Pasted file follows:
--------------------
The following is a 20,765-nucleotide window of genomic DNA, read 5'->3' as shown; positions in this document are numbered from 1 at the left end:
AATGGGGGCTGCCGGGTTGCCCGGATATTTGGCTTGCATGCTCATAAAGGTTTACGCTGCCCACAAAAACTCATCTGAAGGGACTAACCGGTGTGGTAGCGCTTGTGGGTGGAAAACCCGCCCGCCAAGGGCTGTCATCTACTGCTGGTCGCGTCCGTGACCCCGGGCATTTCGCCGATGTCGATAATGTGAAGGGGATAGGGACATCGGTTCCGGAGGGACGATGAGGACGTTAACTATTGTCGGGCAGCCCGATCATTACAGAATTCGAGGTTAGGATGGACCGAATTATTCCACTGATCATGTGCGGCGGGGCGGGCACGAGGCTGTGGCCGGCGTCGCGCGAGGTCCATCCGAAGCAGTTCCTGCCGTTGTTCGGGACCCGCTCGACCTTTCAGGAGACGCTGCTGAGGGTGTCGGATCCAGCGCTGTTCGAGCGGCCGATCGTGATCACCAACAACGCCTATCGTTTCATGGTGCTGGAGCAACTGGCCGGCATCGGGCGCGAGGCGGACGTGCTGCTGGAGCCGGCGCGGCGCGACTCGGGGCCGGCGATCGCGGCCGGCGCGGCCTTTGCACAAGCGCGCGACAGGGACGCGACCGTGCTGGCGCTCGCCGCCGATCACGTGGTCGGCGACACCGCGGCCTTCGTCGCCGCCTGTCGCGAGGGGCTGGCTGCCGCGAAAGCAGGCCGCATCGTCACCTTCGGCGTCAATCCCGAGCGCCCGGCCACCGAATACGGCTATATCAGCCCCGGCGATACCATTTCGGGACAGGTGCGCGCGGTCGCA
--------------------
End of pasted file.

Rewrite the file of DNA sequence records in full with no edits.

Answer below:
The following is a 20,765-nucleotide window of genomic DNA, read 5'->3' as shown; positions in this document are numbered from 1 at the left end:
AATGGGGGCTGCCGGGTTGCCCGGATATTTGGCTTGCATGCTCATAAAGGTTTACGCTGCCCACAAAAACTCATCTGAAGGGACTAACCGGTGTGGTAGCGCTTGTGGGTGGAAAACCCGCCCGCCAAGGGCTGTCATCTACTGCTGGTCGCGTCCGTGACCCCGGGCATTTCGCCGATGTCGATAATGTGAAGGGGATAGGGACATCGGTTCCGGAGGGACGATGAGGACGTTAACTATTGTCGGGCAGCCCGATCATTACAGAATTCGAGGTTAGGATGGACCGAATTATTCCACTGATCATGTGCGGCGGGGCGGGCACGAGGCTGTGGCCGGCGTCGCGCGAGGTCCATCCGAAGCAGTTCCTGCCGTTGTTCGGGACCCGCTCGACCTTTCAGGAGACGCTGCTGAGGGTGTCGGATCCAGCGCTGTTCGAGCGGCCGATCGTGATCACCAACAACGCCTATCGTTTCATGGTGCTGGAGCAACTGGCCGGCATCGGGCGCGAGGCGGACGTGCTGCTGGAGCCGGCGCGGCGCGACTCGGGGCCGGCGATCGCGGCCGGCGCGGCCTTTGCACAAGCGCGCGACAGGGACGCGACCGTGCTGGCGCTCGCCGCCGATCACGTGGTCGGCGACACCGCGGCCTTCGTCGCCGCCTGTCGCGAGGGGCTGGCTGCCGCGAAAGCAGGCCGCATCGTCACCTTCGGCGTCAATCCCGAGCGCCCGGCCACCGAATACGGCTATATCAGCCCCGGCGATACCATTTCGGGACAGGTGCGCGCGGTCGCA